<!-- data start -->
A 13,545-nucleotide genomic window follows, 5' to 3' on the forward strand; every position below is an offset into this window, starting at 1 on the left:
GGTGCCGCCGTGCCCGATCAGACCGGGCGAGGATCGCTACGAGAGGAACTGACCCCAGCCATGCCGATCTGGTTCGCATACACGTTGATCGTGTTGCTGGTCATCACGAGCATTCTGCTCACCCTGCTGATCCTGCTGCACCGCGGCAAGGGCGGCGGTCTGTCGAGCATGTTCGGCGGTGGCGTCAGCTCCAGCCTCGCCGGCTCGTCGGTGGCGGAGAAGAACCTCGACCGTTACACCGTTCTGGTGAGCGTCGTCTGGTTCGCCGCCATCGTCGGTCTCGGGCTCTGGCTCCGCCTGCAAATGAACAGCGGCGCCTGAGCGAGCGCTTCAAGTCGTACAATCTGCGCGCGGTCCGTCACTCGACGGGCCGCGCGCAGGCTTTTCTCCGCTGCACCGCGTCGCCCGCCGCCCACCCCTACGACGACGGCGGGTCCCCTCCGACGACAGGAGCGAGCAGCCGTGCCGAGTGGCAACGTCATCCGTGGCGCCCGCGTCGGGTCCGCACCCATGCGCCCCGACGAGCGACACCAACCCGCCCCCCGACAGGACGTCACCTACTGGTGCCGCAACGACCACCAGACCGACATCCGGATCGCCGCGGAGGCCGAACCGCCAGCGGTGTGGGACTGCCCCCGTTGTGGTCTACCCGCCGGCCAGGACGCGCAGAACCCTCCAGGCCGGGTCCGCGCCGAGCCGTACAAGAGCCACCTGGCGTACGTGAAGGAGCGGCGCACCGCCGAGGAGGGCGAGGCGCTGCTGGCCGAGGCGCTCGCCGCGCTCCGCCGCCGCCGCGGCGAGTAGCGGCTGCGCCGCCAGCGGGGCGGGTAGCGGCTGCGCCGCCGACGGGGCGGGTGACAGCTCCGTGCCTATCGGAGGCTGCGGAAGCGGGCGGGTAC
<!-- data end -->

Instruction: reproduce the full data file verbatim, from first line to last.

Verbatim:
A 13,545-nucleotide genomic window follows, 5' to 3' on the forward strand; every position below is an offset into this window, starting at 1 on the left:
GGTGCCGCCGTGCCCGATCAGACCGGGCGAGGATCGCTACGAGAGGAACTGACCCCAGCCATGCCGATCTGGTTCGCATACACGTTGATCGTGTTGCTGGTCATCACGAGCATTCTGCTCACCCTGCTGATCCTGCTGCACCGCGGCAAGGGCGGCGGTCTGTCGAGCATGTTCGGCGGTGGCGTCAGCTCCAGCCTCGCCGGCTCGTCGGTGGCGGAGAAGAACCTCGACCGTTACACCGTTCTGGTGAGCGTCGTCTGGTTCGCCGCCATCGTCGGTCTCGGGCTCTGGCTCCGCCTGCAAATGAACAGCGGCGCCTGAGCGAGCGCTTCAAGTCGTACAATCTGCGCGCGGTCCGTCACTCGACGGGCCGCGCGCAGGCTTTTCTCCGCTGCACCGCGTCGCCCGCCGCCCACCCCTACGACGACGGCGGGTCCCCTCCGACGACAGGAGCGAGCAGCCGTGCCGAGTGGCAACGTCATCCGTGGCGCCCGCGTCGGGTCCGCACCCATGCGCCCCGACGAGCGACACCAACCCGCCCCCCGACAGGACGTCACCTACTGGTGCCGCAACGACCACCAGACCGACATCCGGATCGCCGCGGAGGCCGAACCGCCAGCGGTGTGGGACTGCCCCCGTTGTGGTCTACCCGCCGGCCAGGACGCGCAGAACCCTCCAGGCCGGGTCCGCGCCGAGCCGTACAAGAGCCACCTGGCGTACGTGAAGGAGCGGCGCACCGCCGAGGAGGGCGAGGCGCTGCTGGCCGAGGCGCTCGCCGCGCTCCGCCGCCGCCGCGGCGAGTAGCGGCTGCGCCGCCAGCGGGGCGGGTAGCGGCTGCGCCGCCGACGGGGCGGGTGACAGCTCCGTGCCTATCGGAGGCTGCGGAAGCGGGCGGGTAC